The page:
Patients More Likely to Follow Psychiatrist's Orders on Antidepressants
> 7/16/2007 9:42:31 AM

The first stages of antidepressant treatment can be very difficult; patients are often ambivalent about using medication and may not see results for weeks. Dr. Kara Bambauer studied 11,878 patients in Harvard Pilgrim Health Care to explore what factors contribute to drug non-adherence in these crucial stages, gauged here by failure to refill first and sixth month prescriptions.

The study found a variety of factors that predict non-adherence. Doctors should pay careful attention to young patients and patients who used pain medication in the past. Doctors should also pay careful attention to themselves. The type of doctor can be as important as the type of patient. Non-adherence rates at six months for treatment initiated by non-psychiatry specialists, general practitioners, and psychiatrists were 62.2%, 52.7%, and 49.1% respectively. This suggests that while general practitioners have a wide enough skill-set to handle depression better than a random specialist, they do not have the expertise necessary to convince and monitor patients as well as psychiatrists.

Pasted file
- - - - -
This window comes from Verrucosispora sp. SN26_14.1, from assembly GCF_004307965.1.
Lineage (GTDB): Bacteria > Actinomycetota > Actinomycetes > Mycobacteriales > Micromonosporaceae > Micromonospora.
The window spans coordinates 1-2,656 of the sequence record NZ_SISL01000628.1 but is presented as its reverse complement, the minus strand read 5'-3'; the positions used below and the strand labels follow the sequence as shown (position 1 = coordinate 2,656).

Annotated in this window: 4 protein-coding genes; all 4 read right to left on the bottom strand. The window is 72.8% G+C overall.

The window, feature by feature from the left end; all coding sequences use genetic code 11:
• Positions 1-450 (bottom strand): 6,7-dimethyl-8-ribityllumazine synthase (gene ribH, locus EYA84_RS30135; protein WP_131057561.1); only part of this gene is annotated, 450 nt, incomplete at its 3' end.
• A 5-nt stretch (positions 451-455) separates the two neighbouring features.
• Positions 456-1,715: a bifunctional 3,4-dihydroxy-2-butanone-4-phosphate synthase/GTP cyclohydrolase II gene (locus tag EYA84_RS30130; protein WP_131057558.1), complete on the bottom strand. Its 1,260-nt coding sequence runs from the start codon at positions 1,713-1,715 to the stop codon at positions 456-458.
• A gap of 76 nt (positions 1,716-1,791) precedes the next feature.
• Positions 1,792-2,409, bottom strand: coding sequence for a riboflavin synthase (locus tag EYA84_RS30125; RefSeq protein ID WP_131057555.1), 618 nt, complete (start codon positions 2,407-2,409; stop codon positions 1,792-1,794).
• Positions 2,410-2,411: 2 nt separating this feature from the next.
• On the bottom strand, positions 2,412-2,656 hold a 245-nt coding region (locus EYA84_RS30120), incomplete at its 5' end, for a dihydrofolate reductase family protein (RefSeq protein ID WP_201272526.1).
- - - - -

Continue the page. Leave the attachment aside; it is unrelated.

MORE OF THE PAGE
The authors of this study suggest that treatment begun by non-psychiatrists should be augmented by those MDs who specialize in mental health treatment. While the researchers did not speculate as to why psychiatrists had higher rates of success in regards to adherence, it would make sense that clients who are also undergoing some form of therapy would be more fully prepared for the changes that they experience on the drugs. Psychiatrists also might make patients more comfortable discussing their experience, creating a situation wherein the client will open up about the process rather than discontinue using the medication. With half of patients failing to finish their drug program, adherence is as important as the effectiveness of the drug so every care must be taken to ensure that patients follow medical advice. Continuing medical education about adherence could provide primary care doctors and even other specialists with valuable information regarding antidepressants and mental health drugs.

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